wed 28/02/2024

Tidy: Ruth Jones gets gonged | reviews, news & interviews

Tidy: Ruth Jones gets gonged

Tidy: Ruth Jones gets gonged

O. What's occurrin' is an MBE for the co-creator of Gavin and Stacey

'I’m big, buxom and Welsh and you should see me for this production'

The late rise of Ruth Jones, who has been made an MBE, is a blessed relief. According to the prevailing rules of ageism and lookism, Jones should still be plugging away in supporting roles, typically as the large gobby sidekick which for years looked like the outer limit of her casting range.

But after 20 years in the business and at the ripe age of 41, she won best female comedy newcomer at the British Comedy Awards. The performance that swayed the jury was still a gobby supporting role. But this time Jones  – with James Corden (who won the male award)  – had written it herself. Whether by accident or design, there were few laughs in Gavin and Stacey for either Gavin or Stacey, but all sorts for their sidekicks Smithy and Nessa. “We didn’t do it intentionally,” she insists. “Everyone says, ‘Oh yeah they obviously gave themselves all the best lines.’ We literally start improvising.”

For quite a while the nation mostly knew Jones as Myfanwy, the Sapphic pint-puller of Llandewi Brefi, the unWelsh-looking village in Little Britain which has but one gay. From behind the bar she cheerfully exhorted the diffident Gareth in a sing-song Swansea accent, “You could have had a bit of cock there!” “When I was sent the Little Britain sketches I remember reading it out to my husband and going, ‘This is really rude’, but smiling when I said it. There’s something about the intention behind it.”

When I first met Jones on the set of Saxondale she mentioned something about a sitcom of her own brewing. She was in make-up, having a tattoo printed on her cleavage to play the girlfriend of Steve Coogan’s roadie-turned-pest-controller. Coogan offered her the part after she played a dunderheaded beautician from the Rhondda valley in Nighty Night for his production company Baby Cow. The cheerful, patient Magz was the snuggest fit of anything she has played. “The character in the first series was very much like me in real life.” And certainly the bright smile in that open attractive Welsh face seems entirely natural. Unfortunately, by the second series Magz had been written into the wallpaper, “which was a shame. I would have liked to have done more. I’d make little snide remarks to Steve Coogan.”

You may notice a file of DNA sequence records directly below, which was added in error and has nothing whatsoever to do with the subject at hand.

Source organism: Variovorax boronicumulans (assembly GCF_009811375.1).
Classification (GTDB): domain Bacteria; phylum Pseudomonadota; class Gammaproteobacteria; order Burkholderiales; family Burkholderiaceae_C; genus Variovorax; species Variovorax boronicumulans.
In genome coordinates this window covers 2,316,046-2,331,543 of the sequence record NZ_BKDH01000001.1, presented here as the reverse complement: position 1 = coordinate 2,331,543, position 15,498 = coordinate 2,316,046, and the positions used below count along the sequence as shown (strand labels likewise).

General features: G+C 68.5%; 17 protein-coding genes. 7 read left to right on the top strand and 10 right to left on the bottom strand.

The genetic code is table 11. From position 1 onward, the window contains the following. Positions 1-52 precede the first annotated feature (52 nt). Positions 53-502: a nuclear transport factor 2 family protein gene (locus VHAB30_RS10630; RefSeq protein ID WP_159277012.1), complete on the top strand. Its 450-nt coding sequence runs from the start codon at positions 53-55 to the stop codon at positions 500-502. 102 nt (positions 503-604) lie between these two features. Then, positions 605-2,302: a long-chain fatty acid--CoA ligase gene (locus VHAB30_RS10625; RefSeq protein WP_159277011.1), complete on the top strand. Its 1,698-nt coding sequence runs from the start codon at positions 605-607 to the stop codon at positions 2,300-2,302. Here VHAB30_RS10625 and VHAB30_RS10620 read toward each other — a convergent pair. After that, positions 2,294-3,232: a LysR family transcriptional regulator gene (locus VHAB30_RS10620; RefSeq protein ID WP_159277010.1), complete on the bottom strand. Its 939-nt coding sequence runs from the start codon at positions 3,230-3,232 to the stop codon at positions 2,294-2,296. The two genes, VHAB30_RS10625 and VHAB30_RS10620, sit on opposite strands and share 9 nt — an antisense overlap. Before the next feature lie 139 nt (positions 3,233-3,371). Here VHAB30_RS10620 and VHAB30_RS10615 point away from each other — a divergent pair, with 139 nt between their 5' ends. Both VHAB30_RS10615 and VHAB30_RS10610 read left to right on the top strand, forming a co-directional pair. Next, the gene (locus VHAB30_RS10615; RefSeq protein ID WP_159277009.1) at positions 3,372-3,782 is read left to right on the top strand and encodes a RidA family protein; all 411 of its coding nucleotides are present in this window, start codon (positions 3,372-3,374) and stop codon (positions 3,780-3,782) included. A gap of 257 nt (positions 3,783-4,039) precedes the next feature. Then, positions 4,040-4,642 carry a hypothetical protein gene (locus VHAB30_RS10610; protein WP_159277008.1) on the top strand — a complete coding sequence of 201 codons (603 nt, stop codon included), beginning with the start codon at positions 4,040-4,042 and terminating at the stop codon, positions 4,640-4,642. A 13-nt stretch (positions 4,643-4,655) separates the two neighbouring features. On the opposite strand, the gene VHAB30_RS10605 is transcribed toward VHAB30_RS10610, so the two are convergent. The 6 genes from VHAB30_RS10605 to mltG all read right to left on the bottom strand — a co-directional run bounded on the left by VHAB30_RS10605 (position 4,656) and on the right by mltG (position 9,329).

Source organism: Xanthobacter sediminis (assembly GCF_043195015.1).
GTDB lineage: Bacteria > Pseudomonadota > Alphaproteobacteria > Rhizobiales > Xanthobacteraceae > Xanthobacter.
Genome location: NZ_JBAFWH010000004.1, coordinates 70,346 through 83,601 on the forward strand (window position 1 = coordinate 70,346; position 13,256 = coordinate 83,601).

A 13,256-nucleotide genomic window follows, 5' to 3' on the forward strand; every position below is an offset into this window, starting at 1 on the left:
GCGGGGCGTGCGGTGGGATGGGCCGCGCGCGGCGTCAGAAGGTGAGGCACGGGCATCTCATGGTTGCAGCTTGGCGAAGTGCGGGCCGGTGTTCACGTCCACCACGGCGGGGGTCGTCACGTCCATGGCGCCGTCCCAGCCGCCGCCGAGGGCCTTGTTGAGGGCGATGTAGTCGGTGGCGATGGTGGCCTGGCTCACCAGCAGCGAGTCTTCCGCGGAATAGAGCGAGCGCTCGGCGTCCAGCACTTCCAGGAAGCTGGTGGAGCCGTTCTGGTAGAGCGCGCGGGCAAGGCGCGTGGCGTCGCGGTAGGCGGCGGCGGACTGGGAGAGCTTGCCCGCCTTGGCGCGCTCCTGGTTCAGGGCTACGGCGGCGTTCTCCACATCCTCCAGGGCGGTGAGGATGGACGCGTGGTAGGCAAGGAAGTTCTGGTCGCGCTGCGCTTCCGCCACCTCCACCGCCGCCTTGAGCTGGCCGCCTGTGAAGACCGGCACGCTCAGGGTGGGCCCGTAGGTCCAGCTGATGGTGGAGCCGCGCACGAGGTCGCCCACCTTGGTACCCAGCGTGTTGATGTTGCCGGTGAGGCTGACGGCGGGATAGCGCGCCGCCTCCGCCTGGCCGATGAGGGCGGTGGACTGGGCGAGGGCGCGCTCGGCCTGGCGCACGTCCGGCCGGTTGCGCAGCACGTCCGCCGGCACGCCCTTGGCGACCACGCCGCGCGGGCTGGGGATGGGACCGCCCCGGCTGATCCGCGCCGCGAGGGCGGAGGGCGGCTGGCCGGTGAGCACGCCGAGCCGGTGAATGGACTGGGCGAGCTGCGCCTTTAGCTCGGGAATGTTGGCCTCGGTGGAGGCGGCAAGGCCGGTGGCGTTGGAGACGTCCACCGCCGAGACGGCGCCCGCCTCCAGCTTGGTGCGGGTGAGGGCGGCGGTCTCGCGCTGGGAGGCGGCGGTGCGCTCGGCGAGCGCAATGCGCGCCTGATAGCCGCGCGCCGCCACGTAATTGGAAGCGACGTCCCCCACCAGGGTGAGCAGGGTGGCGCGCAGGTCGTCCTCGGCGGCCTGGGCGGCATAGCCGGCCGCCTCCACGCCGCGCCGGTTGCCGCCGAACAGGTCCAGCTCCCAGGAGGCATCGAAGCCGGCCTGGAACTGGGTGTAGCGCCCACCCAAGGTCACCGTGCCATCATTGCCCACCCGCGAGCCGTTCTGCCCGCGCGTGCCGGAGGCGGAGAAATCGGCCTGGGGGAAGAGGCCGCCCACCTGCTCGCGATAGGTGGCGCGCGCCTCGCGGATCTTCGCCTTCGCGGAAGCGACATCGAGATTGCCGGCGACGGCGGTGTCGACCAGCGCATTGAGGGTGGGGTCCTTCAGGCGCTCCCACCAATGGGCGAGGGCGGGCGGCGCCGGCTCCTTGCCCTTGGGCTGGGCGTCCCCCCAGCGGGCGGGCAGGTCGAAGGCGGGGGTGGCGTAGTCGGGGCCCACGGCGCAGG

She would have minded her downgrading far more with no Gavin and Stacey up her sleeve. Jones was the driving force who made Corden sit down and write up their idea together. The series went out on BBC Three and might have remained in that ghetto but something about its big beating heart propelled it to wider popularity. Jones’s character Nessa was the most alternative thing in it. An outsize Goth with a taste for leathered adventure, she works the Barry Island slots and reminisces about a fantastical past involving, among others, John Prescott, Nigel Havers and a couple of Fayeds. In her seen-it-all Cardiff accent, bog-standard Welsh lexicon was winningly reminted as a set of catchphrases. “Tidy.” “Genuine.” “I not gonna lie to you.” “O, what’s occurrin’?” Jones defends her to the hilt. “She’s got a real soft side to her, Nessa,” Jones insists. “She is incredibly accepting of people’s faults. She says, ‘I’ve been judged myself, both inside and out, and it’s not nice.’”